On becoming Conservative leader, David Cameron deliberately sought to distance the party from its Thatcherite legacy by stressing a commitment to a more compassionate Conservatism which recognised the social costs of poverty and social breakdown.
In perhaps his most public disavowal of Thatcher’s legacy he responded to her famous epithet that ‘there is no such thing as society’ by declaring that ‘there is such a thing as society, it’s just not the same thing as the state.’
However, Margaret Thatcher remains a talismanic influence on the current Conservative Party, and there are strong grounds for arguing that Thatcher’s ideas and policies hold more sway in the party today than in the 1980s. This is perhaps not surprising.
Few members of Thatcher’s Cabinets would have described themselves as Thatcherite. As contemporaries of Thatcher they were influenced by earlier ideas such as One Nation Conservatism and as several former Cabinet Ministers have observed this week, Thatcher was forced to accommodate a diverse range of Conservative thinking, much of which did not chime with her own, with prominent positions particularly in her early Cabinets, for so-called ‘Wets’.
In contrast, many members of the current Conservative Parliamentary Party were profoundly influenced by the Thatcher years. It is worth bearing in mind that the average age of the current Cabinet is 52, which means that most Cabinet Ministers came to political maturity during the Thatcher years.
David Cameron was thirteen when Thatcher became Prime Minister in 1979, and the Foreign Secretary, William Hague, famously shared a platform with Thatcher at the 1977 Conservative Party conference, aged just sixteen.
Moreover, whilst many observers have this week stressed the divisive nature of the Thatcher governments, one might argue that the policies of the current government and the attitudes within today’s Parliamentary Conservative Party go some way beyond those of the Thatcher years.
While Thatcher undoubtedly sought to roll back the state with significant cuts to public expenditure and provision, the current government is cutting far more quickly and more deeply than the first Thatcher government.
Radical and sweeping structural changes to public services in Britain, particularly the NHS, did not come about until Thatcher’s third term. Moreover, while the real term value of benefits fell under Thatcher, cornerstones of the benefits system such as universal child benefit remained intact.
The current government’s movement away from universalism is arguably a more significant break from the post-war consensus than changes introduced under Thatcher. The current government has also introduced significant changes to disability benefits which were introduced in the Thatcher years, and which the Chancellor George Osborne criticised for “parking” too many people on benefits.
Even on the issue of Europe which has been a running sore for the Conservative Party for decades, while Thatcher’s Euroscepticism undoubtedly contributed to her downfall as Party leader, she was responsible for signing the Single European Act in 1987, and provided a strong voice against federalism and for, what she perceived to be, Britain’s interests within Europe.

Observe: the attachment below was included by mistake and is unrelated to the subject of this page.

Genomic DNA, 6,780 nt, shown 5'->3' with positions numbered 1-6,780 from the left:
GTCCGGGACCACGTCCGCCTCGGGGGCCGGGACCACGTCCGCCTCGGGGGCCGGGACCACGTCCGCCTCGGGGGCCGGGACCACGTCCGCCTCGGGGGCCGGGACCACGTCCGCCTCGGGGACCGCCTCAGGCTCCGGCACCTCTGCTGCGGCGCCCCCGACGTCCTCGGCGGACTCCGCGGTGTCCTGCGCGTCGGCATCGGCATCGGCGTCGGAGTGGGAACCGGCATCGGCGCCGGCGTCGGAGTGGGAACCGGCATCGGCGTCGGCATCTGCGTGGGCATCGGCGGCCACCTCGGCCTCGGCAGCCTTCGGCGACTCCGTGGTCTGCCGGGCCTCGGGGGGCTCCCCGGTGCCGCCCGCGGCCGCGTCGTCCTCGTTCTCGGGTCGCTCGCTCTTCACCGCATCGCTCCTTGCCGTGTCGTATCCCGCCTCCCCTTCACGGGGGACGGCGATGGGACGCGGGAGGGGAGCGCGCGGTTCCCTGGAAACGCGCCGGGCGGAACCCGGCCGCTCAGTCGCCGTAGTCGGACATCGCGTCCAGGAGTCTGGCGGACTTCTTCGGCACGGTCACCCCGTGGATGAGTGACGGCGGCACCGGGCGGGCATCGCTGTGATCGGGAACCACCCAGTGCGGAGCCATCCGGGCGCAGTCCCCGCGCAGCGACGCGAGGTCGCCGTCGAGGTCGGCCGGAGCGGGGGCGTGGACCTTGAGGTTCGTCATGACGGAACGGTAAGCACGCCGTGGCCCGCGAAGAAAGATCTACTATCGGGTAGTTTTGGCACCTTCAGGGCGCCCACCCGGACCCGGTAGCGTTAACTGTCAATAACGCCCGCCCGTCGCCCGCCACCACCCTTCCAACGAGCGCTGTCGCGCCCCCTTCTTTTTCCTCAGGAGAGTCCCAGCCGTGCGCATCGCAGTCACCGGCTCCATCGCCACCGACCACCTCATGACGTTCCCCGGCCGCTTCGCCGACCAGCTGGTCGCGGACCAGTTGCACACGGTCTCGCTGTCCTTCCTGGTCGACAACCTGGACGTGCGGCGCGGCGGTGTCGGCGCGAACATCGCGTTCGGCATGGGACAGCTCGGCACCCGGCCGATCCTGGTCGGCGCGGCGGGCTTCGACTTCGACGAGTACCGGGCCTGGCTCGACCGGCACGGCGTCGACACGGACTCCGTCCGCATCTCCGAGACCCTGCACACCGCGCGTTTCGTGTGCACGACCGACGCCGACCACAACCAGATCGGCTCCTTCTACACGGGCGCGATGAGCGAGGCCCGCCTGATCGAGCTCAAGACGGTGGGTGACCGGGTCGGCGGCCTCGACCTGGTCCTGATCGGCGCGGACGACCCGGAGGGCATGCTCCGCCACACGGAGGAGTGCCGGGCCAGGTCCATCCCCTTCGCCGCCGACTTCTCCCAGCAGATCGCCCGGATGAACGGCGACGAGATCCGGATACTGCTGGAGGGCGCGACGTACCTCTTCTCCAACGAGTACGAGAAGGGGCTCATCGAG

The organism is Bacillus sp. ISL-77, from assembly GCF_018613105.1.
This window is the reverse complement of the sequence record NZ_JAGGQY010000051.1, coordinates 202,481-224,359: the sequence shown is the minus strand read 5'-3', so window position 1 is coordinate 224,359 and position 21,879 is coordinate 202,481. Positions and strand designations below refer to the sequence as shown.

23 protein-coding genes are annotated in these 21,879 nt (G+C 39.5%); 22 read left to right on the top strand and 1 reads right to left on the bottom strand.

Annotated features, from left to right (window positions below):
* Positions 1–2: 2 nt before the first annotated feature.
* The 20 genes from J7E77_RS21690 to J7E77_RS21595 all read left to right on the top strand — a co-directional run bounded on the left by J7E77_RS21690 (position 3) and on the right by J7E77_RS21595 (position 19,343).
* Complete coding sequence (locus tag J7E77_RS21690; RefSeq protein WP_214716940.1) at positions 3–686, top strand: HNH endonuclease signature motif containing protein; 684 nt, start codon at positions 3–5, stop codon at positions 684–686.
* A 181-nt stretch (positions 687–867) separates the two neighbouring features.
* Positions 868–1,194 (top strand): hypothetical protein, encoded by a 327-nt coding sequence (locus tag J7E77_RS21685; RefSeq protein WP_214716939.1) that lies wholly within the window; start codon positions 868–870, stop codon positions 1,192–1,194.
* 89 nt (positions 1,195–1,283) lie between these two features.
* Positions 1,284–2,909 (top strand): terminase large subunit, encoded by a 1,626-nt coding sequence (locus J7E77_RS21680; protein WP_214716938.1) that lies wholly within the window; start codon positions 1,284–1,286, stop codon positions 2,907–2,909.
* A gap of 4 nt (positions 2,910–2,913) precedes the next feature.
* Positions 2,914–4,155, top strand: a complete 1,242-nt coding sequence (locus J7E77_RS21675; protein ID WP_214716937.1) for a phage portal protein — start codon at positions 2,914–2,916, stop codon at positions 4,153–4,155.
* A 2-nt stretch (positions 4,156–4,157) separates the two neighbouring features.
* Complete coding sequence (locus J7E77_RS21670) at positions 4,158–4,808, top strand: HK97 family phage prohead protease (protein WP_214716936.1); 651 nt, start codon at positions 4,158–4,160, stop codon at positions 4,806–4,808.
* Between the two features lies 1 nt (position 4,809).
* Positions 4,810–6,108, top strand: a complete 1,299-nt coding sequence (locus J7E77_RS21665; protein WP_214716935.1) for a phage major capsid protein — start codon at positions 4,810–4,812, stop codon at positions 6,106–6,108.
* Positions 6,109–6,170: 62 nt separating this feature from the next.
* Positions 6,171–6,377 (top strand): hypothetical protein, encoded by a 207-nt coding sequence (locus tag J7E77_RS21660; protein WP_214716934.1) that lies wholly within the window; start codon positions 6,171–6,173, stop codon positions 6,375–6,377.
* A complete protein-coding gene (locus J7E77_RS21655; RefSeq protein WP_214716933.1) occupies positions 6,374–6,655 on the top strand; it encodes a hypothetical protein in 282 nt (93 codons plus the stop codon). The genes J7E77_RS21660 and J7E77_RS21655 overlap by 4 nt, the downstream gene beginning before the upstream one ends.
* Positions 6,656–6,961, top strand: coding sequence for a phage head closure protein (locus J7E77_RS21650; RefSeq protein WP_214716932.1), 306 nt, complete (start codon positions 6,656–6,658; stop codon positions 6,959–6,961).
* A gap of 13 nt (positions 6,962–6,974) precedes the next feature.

Motivated in part by domestic concerns, David Cameron’s promise to seek a referendum on EU membership, in which he may very well end up campaigning to leave, arguably represents a more significant change in Britain’s posture on Europe than anything witnessed under Thatcher or Major.
Researchers at the University of Lincoln have undertaken extensive research on MPs’ attitudes in the 1980s, in the Blair years, and in the current Parliament, which indicates significant similarities between the current intake of Conservative MPs and those interviewed in the 1980s, which may represent a hardening of attitudes since Cameron became leader.
While many Conservative MPs believed the Party has moved on since the 1980s, particularly in its attitudes towards poverty and social exclusion, there has been a strong resurgence in perceptions about the ‘deserving and undeserving poor’ which was less evident amongst Conservative MPs interviewed when Cameron first became leader in 2004.
In addition, a number of Conservative MPs now make a distinction between the ‘deserving and undeserving disabled’ which was not the case in the 1980s. Many Conservative MPs interviewed in the 1980s were aware of the danger that the Party’s attitudes to welfare would be unpopular and tempered their criticism of those in receipt of benefits accordingly.
In contrast, Conservative MPs interviewed in the current parliament were unabashed in their criticism of some of those in receipt of benefits. Indeed, many Conservative MPs today, including those on the front bench, publicly use the kind of language to describe benefits recipients which previous cohorts of Conservative MPs were reluctant to use even in private.
Along with the genuine affection for their former leader, there is widespread belief within the current Conservative Party that in many areas the Thatcher governments got it right. This is in part based upon a rather narrow view of Conservative policies and thinking in the Thatcher years.
However, if the Conservative Party is swept along by a wave of nostalgia in the wake of Baroness Thatcher’s death, there is a real danger than Cameron will find it increasingly difficult to persuade the public that the party has moved on.